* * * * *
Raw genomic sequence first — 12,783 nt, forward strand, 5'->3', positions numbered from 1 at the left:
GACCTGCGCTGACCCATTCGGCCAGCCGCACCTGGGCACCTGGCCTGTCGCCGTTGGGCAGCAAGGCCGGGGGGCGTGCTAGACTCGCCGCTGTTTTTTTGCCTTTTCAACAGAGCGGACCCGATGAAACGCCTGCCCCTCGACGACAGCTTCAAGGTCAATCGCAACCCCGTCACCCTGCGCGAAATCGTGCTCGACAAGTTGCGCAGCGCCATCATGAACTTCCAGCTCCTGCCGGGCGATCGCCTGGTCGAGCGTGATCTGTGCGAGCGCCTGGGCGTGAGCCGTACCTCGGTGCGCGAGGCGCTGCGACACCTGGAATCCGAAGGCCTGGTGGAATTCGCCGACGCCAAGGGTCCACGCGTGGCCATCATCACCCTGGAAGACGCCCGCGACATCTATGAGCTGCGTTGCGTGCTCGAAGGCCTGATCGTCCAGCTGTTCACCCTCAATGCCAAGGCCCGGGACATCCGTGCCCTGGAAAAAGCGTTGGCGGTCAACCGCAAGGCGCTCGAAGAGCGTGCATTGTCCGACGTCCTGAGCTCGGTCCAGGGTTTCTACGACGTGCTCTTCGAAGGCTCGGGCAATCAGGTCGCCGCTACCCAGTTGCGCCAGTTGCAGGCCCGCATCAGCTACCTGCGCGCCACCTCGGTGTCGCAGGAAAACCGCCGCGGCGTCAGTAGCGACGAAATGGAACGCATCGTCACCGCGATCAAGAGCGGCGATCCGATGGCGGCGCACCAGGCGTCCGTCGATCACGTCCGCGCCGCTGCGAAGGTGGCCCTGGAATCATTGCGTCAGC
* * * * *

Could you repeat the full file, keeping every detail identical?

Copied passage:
Raw genomic sequence first — 12,783 nt, forward strand, 5'->3', positions numbered from 1 at the left:
GACCTGCGCTGACCCATTCGGCCAGCCGCACCTGGGCACCTGGCCTGTCGCCGTTGGGCAGCAAGGCCGGGGGGCGTGCTAGACTCGCCGCTGTTTTTTTGCCTTTTCAACAGAGCGGACCCGATGAAACGCCTGCCCCTCGACGACAGCTTCAAGGTCAATCGCAACCCCGTCACCCTGCGCGAAATCGTGCTCGACAAGTTGCGCAGCGCCATCATGAACTTCCAGCTCCTGCCGGGCGATCGCCTGGTCGAGCGTGATCTGTGCGAGCGCCTGGGCGTGAGCCGTACCTCGGTGCGCGAGGCGCTGCGACACCTGGAATCCGAAGGCCTGGTGGAATTCGCCGACGCCAAGGGTCCACGCGTGGCCATCATCACCCTGGAAGACGCCCGCGACATCTATGAGCTGCGTTGCGTGCTCGAAGGCCTGATCGTCCAGCTGTTCACCCTCAATGCCAAGGCCCGGGACATCCGTGCCCTGGAAAAAGCGTTGGCGGTCAACCGCAAGGCGCTCGAAGAGCGTGCATTGTCCGACGTCCTGAGCTCGGTCCAGGGTTTCTACGACGTGCTCTTCGAAGGCTCGGGCAATCAGGTCGCCGCTACCCAGTTGCGCCAGTTGCAGGCCCGCATCAGCTACCTGCGCGCCACCTCGGTGTCGCAGGAAAACCGCCGCGGCGTCAGTAGCGACGAAATGGAACGCATCGTCACCGCGATCAAGAGCGGCGATCCGATGGCGGCGCACCAGGCGTCCGTCGATCACGTCCGCGCCGCTGCGAAGGTGGCCCTGGAATCATTGCGTCAGC